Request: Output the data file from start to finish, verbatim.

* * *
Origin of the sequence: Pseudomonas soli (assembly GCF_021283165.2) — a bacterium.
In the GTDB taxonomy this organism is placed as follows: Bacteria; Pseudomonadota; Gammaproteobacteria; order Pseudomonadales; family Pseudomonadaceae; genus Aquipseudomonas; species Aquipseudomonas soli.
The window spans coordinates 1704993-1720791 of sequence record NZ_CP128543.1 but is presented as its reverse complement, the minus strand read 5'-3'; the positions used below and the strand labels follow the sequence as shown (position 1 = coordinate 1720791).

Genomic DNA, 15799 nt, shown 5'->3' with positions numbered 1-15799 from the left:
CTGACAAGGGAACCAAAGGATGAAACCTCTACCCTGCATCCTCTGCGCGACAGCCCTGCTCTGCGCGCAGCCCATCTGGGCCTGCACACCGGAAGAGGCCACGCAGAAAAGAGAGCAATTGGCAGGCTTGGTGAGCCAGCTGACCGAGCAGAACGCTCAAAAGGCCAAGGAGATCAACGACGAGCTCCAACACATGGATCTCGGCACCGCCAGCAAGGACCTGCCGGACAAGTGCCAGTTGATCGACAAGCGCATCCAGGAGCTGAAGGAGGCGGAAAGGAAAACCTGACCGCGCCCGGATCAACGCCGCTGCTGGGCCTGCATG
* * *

Origin of the sequence: Pseudomonas soli (assembly GCF_021283165.2) — a bacterium.
In the GTDB taxonomy this organism is placed as follows: Bacteria; Pseudomonadota; Gammaproteobacteria; order Pseudomonadales; family Pseudomonadaceae; genus Aquipseudomonas; species Aquipseudomonas soli.
The window spans coordinates 1704993-1720791 of sequence record NZ_CP128543.1 but is presented as its reverse complement, the minus strand read 5'-3'; the positions used below and the strand labels follow the sequence as shown (position 1 = coordinate 1720791).

Genomic DNA, 15799 nt, shown 5'->3' with positions numbered 1-15799 from the left:
CTGACAAGGGAACCAAAGGATGAAACCTCTACCCTGCATCCTCTGCGCGACAGCCCTGCTCTGCGCGCAGCCCATCTGGGCCTGCACACCGGAAGAGGCCACGCAGAAAAGAGAGCAATTGGCAGGCTTGGTGAGCCAGCTGACCGAGCAGAACGCTCAAAAGGCCAAGGAGATCAACGACGAGCTCCAACACATGGATCTCGGCACCGCCAGCAAGGACCTGCCGGACAAGTGCCAGTTGATCGACAAGCGCATCCAGGAGCTGAAGGAGGCGGAAAGGAAAACCTGACCGCGCCCGGATCAACGCCGCTGCTGGGCCTGCATG